The Grapes of Wrath: Novel Summary: Chapter 6

ummaryAt the abandoned Joad place, Tom and Casy encounter neighbor, friend, and fellow tenant farmer Muley Graves. Old Tom had asked Muley to keep an eye out for Tom; Muley agreed, stating his intention to remain on the land: “There aint nobody can run a guy name of Graves outa this country.” Muley tells Tom about the situation we readers have learned about in the previous chapter. He tells Tom that the Joad family and all their possessions are at his (that is, Toms) Uncle Johns home. The Joads have been chopping cotton, “even the kids an [Toms] Grampa,” in order to buy a car and head out west “where its easy livin.” Even Muleys family has set out for California. For his part, however, Muley is angry and determined to stay. He confesses, however, that he has been reduced to “wanderin aroun like a damn ol graveyard ghos.” The evocative phrase signals another way in which “the monster” (see Chapter 5) has dehumanized people.
Tom and Casy invite Muley to share the evening meal with them. Muley replies that he has no choice, but he does not mean his words to sound as ungrateful as they do. He clarifies, “[I]f a fellas got somepin to eat an another fellas hungry-why, the first fella aint got no choice.” Casy intuitively recognizes the wisdom in Muleys words, saying, “Muleys got a-holt of somepin, an its too big for him, an its too big for me.”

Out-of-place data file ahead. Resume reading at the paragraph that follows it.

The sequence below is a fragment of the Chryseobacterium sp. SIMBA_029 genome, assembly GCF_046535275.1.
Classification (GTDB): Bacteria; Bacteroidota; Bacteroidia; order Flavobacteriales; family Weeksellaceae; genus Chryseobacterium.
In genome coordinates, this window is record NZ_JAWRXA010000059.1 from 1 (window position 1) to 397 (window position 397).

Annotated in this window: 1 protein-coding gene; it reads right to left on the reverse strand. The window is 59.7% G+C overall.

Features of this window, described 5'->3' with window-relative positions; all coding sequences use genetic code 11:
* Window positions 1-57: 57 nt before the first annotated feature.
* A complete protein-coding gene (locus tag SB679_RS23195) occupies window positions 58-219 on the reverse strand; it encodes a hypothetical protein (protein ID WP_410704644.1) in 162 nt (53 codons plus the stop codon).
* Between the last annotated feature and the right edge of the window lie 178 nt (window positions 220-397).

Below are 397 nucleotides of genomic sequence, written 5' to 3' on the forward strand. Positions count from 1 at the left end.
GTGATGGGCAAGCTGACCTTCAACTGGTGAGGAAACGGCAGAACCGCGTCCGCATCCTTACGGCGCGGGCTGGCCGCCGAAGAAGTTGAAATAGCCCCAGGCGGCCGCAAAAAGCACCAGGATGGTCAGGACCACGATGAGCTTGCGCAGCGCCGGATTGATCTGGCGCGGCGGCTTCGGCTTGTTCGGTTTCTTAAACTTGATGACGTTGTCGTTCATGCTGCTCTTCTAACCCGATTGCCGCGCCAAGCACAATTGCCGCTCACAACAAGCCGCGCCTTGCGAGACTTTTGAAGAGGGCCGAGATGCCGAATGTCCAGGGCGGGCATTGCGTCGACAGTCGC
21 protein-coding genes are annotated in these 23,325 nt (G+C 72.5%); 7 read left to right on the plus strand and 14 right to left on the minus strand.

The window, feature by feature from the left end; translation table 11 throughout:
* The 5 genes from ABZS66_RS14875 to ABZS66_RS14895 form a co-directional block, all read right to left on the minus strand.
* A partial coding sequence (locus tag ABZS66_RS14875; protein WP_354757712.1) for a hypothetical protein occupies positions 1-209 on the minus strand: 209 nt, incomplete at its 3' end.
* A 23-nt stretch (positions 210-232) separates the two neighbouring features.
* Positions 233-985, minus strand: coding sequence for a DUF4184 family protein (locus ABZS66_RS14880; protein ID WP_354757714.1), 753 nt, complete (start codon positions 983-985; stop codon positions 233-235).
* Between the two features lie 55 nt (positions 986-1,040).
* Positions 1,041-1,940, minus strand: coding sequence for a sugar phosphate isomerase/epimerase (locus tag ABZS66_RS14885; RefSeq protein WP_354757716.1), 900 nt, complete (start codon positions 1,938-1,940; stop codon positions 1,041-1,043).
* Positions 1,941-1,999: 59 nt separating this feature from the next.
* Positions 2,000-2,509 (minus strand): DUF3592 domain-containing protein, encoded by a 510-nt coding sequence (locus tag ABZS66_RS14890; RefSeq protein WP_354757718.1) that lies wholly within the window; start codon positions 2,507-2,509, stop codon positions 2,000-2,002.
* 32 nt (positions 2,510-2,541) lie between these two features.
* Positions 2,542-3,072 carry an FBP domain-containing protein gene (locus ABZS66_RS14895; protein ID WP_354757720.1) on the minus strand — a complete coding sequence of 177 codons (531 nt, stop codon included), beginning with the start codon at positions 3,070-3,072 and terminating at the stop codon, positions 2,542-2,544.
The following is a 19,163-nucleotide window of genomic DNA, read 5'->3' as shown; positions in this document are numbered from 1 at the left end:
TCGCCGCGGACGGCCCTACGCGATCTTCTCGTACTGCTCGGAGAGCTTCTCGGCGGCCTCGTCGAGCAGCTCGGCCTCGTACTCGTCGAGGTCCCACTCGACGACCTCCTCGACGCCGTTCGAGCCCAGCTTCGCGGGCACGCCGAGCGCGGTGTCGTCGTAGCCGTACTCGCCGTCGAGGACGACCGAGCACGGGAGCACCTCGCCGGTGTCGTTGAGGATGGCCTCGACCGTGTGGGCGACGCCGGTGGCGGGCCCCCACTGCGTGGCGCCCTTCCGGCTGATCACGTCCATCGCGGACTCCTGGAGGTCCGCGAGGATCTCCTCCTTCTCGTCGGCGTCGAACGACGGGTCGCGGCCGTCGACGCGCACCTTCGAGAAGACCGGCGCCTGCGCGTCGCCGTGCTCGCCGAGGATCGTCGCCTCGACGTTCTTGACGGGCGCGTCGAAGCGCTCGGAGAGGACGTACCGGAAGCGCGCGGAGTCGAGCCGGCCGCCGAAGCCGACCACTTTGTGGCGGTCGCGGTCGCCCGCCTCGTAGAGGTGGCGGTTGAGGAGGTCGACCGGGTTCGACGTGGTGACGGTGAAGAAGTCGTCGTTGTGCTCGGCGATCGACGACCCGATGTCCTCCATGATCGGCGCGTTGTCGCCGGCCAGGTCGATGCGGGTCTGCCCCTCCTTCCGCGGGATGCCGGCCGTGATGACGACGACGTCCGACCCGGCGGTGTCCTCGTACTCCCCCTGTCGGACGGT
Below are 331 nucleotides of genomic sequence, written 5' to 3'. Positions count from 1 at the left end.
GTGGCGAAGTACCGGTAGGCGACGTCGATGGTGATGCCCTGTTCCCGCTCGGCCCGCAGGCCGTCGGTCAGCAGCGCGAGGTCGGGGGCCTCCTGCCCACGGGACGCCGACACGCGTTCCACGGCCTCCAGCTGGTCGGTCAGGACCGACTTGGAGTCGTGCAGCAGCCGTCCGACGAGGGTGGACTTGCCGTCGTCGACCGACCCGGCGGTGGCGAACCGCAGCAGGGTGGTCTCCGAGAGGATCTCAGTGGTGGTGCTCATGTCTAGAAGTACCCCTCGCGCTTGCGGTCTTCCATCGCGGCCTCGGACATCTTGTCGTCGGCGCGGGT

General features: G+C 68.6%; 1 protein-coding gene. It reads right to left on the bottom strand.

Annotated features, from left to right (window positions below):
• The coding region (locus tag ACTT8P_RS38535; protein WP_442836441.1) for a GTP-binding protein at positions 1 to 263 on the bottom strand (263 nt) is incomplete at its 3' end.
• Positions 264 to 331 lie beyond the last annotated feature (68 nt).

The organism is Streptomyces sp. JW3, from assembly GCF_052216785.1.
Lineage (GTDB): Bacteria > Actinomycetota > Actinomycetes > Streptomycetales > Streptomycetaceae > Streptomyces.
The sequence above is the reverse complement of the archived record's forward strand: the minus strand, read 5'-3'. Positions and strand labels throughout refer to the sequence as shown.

Muley and Tom discuss Toms crime and his sentence in McAlester. Tom admits that he would kill Herb Turnbull, his victim, again, for Herb had been threatening Toms sister, Rosasharn. As Muley discusses Will Feely-this chapters specific equivalent of the generic Joe Daviss boy in the preceding chapter-Casy has another moment of epiphany. In a speech that will foreshadow Toms speech to his mother near the novels close, Casy tells Tom, “Im goin with you. An when your folks start out on the road, Im goin with them. An where folks are on the road, Im gonna be with them.” Casys revelation was apparently provoked by Muleys report of Will Feelys words, “Fust an ony thing I got to think about is my own folks.” Apparently, Casy has realized (or has been led to realize, if one considers his comment about getting “a dose of the sperit”-not the Holy Spirit of traditional Christian theology, but the universal human spirit of which Casy spoke in Chapter 4) that his preaching on the road can help bind the wandering “Okies” together into a new, larger family.
When a spotlight-equipped car, presumably driven by deputized Will Feely, threatens to find the trio on what was formerly the Joads land, Muley asks if he should shoot at the car. Tom urges him to; Casy, in contrast, says, “It wont do no good . . . . We got to get thinkin about doin stuff that means somepin.” The car eventually leaves, and the three men sleep.
Steinbeck is drawing readers attention to the question of overarching matters of morality, life, and death, implicitly asking: Will these larger forces enhance or destroy our humanity? The answer, it seems, hinges on how we respond to them. Joe Daviss boy (see Chapter 5) responds by focusing on his own-admittedly, legitimate-needs; Casy and Tom respond by focusing on Muleys-arguably, equally legitimate-needs. The latter share; the former does not.
When they have to hide from the law even though they are on Tom Joads land, they are legally trespassing and are made to feel like “hunted animals”.